• Create a woods ecosystem by placing soil in the bottom of an aquarium. Then place a layer of dead leaves on top of the soil. Place a dead, rotten log on top of the leaves. Watch what happens. Does anything begin to grow out of the soil or emerge from the long?

  • During a walk in the woods, ask the students to find as many different tree seeds as they can. The best time to do this is in the spring or fall. Why do some trees drop their seeds in the spring and some in the fall? It is a dormancy issue. Those that drop in the spring do not require cold to germinate. Those that drop their seeds later in the summer or fall require a cold dormancy period in order for them to germinate. Some seeds to look for are acorns, walnuts, hickory nuts, and some maple seeds, and pine cones.

    Set up an experiment with several different tree seeds. You will be determining which seeds need a cold treatment to germinate. You will need two seeds of each tree. Plant each seed in a different pot. Place half the pots in the windowsill and the other half in a refrigerator for 1-3 months. Then take the pots out of the refrigerator and water well. Compare with the ones that are on the windowsill. This process is called stratification where seeds are subjected to a specified amount of cold to overcome seed dormancy.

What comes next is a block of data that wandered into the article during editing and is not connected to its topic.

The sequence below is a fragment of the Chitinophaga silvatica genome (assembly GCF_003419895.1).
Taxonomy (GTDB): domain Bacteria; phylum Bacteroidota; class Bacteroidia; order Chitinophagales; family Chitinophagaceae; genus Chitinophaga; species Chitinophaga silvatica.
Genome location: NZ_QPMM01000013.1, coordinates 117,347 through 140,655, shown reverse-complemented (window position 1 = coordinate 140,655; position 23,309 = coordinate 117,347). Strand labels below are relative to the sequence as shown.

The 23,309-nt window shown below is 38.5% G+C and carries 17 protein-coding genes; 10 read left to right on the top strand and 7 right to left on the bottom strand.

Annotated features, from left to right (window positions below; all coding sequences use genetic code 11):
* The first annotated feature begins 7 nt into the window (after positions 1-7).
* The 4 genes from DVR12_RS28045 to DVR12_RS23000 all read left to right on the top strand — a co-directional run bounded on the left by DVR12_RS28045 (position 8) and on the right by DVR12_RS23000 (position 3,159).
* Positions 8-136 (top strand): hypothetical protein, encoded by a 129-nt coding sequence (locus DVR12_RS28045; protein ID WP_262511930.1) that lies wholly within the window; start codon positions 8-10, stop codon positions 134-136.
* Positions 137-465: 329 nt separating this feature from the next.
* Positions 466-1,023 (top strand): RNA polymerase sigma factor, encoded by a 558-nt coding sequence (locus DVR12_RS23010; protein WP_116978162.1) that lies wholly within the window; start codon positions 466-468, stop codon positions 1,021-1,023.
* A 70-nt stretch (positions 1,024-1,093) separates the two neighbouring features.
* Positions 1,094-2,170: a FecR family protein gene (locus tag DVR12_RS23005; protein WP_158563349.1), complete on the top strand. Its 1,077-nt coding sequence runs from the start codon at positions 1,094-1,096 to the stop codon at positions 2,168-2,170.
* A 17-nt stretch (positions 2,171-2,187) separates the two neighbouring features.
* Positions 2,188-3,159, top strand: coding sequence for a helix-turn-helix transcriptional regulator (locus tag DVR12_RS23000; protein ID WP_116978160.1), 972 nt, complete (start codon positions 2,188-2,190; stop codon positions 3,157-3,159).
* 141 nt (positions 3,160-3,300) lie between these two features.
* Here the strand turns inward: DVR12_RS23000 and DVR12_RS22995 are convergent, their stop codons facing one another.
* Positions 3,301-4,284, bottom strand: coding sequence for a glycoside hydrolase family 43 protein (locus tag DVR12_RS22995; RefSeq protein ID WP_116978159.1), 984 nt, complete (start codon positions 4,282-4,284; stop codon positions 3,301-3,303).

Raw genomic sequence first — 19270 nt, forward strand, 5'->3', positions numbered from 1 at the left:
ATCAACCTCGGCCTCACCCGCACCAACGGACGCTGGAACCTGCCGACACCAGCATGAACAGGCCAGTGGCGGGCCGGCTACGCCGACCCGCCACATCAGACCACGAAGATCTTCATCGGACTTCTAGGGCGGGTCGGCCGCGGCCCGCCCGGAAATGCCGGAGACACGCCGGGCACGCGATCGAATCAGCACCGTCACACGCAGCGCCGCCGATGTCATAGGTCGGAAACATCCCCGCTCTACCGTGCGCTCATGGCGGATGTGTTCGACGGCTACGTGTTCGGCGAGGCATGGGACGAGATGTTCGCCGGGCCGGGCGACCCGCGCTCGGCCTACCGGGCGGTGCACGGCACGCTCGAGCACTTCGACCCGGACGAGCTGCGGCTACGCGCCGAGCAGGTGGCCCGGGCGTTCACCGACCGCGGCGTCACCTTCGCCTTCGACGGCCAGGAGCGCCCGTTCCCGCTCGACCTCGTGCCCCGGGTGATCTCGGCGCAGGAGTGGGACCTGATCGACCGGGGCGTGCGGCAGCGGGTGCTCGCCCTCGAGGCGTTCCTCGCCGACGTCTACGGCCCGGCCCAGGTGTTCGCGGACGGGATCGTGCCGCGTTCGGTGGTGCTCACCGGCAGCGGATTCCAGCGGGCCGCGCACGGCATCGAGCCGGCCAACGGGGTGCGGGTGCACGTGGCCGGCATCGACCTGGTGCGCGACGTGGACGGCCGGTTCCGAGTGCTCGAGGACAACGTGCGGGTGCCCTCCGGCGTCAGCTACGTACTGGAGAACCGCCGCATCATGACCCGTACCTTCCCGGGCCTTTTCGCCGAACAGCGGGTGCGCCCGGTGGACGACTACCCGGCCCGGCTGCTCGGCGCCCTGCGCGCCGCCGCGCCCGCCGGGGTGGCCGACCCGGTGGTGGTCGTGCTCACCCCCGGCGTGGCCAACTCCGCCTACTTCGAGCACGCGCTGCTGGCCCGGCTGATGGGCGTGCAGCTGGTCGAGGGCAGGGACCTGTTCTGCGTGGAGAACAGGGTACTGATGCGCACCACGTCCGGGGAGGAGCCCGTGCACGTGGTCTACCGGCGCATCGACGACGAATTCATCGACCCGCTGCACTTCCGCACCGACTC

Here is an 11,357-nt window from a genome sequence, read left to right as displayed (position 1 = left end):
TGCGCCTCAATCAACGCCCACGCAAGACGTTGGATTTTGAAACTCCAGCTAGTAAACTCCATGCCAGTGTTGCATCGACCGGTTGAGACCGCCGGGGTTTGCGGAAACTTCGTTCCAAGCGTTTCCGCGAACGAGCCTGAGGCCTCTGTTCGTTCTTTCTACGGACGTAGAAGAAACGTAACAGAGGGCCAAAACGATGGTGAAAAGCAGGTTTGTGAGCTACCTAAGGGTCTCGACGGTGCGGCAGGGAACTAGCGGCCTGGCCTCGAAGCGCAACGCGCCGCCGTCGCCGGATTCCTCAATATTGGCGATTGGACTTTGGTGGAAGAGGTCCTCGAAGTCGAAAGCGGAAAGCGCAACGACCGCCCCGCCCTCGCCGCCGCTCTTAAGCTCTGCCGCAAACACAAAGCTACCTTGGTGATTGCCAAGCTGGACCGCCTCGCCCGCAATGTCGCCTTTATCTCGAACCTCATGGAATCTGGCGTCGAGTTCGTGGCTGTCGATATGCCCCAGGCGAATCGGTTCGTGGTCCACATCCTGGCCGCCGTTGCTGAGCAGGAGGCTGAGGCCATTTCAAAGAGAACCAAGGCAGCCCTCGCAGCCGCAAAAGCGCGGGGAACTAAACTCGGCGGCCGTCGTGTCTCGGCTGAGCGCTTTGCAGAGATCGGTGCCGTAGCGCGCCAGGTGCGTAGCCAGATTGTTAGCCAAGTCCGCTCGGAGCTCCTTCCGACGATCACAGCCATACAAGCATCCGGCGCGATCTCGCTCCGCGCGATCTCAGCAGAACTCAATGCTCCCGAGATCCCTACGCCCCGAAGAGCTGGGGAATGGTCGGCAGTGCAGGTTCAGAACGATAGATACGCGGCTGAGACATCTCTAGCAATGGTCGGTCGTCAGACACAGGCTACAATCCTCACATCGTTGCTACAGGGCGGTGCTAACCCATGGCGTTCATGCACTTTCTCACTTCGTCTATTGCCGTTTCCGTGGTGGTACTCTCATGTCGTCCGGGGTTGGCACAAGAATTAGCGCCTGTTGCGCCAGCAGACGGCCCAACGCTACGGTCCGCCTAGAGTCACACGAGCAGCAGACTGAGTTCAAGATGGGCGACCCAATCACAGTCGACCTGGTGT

• In the spring, take the students for a walk in the woods and mark off a 3 feet by 3 feet area with string. Go back and visit the area periodically to observe the changes in the area and what you see growing. You could select two or three different places, each having a different habitat such as a dead log, leaf litter, bare ground, area in the sun, an area in the shade, or a spot along a stream.